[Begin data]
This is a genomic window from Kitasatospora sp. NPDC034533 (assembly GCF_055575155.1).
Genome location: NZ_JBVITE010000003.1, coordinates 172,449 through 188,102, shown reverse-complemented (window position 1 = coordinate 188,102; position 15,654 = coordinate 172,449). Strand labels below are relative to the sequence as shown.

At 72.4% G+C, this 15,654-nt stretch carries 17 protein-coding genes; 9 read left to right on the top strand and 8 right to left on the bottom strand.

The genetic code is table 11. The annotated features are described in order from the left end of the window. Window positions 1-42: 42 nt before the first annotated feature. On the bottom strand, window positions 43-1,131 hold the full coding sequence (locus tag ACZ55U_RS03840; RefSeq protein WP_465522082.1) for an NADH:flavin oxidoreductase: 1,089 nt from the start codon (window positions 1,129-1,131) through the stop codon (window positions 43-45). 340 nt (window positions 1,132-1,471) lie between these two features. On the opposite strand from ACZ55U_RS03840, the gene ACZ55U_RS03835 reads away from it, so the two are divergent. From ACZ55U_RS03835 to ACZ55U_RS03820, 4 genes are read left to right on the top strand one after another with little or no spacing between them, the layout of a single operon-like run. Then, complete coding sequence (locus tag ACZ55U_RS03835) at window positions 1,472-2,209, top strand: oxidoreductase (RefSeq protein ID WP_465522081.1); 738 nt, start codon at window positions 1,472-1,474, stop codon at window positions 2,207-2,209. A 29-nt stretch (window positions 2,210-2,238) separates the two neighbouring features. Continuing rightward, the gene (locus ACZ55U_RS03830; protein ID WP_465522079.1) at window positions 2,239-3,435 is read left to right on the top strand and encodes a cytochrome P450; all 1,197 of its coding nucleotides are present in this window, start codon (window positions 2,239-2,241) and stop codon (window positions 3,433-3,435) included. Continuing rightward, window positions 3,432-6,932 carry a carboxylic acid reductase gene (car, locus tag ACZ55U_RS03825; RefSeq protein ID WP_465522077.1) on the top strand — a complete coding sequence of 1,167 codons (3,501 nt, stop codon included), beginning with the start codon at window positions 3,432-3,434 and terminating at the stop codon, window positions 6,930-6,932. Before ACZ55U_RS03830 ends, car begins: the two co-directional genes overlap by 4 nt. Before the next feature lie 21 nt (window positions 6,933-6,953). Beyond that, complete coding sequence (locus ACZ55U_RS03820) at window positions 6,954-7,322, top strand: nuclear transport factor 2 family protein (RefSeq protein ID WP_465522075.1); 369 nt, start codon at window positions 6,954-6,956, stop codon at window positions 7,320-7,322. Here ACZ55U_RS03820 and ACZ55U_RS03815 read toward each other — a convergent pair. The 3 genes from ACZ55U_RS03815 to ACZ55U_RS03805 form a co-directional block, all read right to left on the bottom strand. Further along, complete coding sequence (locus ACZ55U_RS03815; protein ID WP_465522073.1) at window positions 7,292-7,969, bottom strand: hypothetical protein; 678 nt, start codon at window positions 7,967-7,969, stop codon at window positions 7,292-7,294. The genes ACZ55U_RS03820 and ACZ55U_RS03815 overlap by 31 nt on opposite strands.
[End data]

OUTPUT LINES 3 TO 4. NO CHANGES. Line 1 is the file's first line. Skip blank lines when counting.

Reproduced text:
At 72.4% G+C, this 15,654-nt stretch carries 17 protein-coding genes; 9 read left to right on the top strand and 8 right to left on the bottom strand.

The genetic code is table 11. The annotated features are described in order from the left end of the window. Window positions 1-42: 42 nt before the first annotated feature. On the bottom strand, window positions 43-1,131 hold the full coding sequence (locus tag ACZ55U_RS03840; RefSeq protein WP_465522082.1) for an NADH:flavin oxidoreductase: 1,089 nt from the start codon (window positions 1,129-1,131) through the stop codon (window positions 43-45). 340 nt (window positions 1,132-1,471) lie between these two features. On the opposite strand from ACZ55U_RS03840, the gene ACZ55U_RS03835 reads away from it, so the two are divergent. From ACZ55U_RS03835 to ACZ55U_RS03820, 4 genes are read left to right on the top strand one after another with little or no spacing between them, the layout of a single operon-like run. Then, complete coding sequence (locus tag ACZ55U_RS03835) at window positions 1,472-2,209, top strand: oxidoreductase (RefSeq protein ID WP_465522081.1); 738 nt, start codon at window positions 1,472-1,474, stop codon at window positions 2,207-2,209. A 29-nt stretch (window positions 2,210-2,238) separates the two neighbouring features. Continuing rightward, the gene (locus ACZ55U_RS03830; protein ID WP_465522079.1) at window positions 2,239-3,435 is read left to right on the top strand and encodes a cytochrome P450; all 1,197 of its coding nucleotides are present in this window, start codon (window positions 2,239-2,241) and stop codon (window positions 3,433-3,435) included. Continuing rightward, window positions 3,432-6,932 carry a carboxylic acid reductase gene (car, locus tag ACZ55U_RS03825; RefSeq protein ID WP_465522077.1) on the top strand — a complete coding sequence of 1,167 codons (3,501 nt, stop codon included), beginning with the start codon at window positions 3,432-3,434 and terminating at the stop codon, window positions 6,930-6,932. Before ACZ55U_RS03830 ends, car begins: the two co-directional genes overlap by 4 nt. Before the next feature lie 21 nt (window positions 6,933-6,953). Beyond that, complete coding sequence (locus ACZ55U_RS03820) at window positions 6,954-7,322, top strand: nuclear transport factor 2 family protein (RefSeq protein ID WP_465522075.1); 369 nt, start codon at window positions 6,954-6,956, stop codon at window positions 7,320-7,322. Here ACZ55U_RS03820 and ACZ55U_RS03815 read toward each other — a convergent pair. The 3 genes from ACZ55U_RS03815 to ACZ55U_RS03805 form a co-directional block, all read right to left on the bottom strand. Further along, complete coding sequence (locus ACZ55U_RS03815; protein ID WP_465522073.1) at window positions 7,292-7,969, bottom strand: hypothetical protein; 678 nt, start codon at window positions 7,967-7,969, stop codon at window positions 7,292-7,294. The genes ACZ55U_RS03820 and ACZ55U_RS03815 overlap by 31 nt on opposite strands.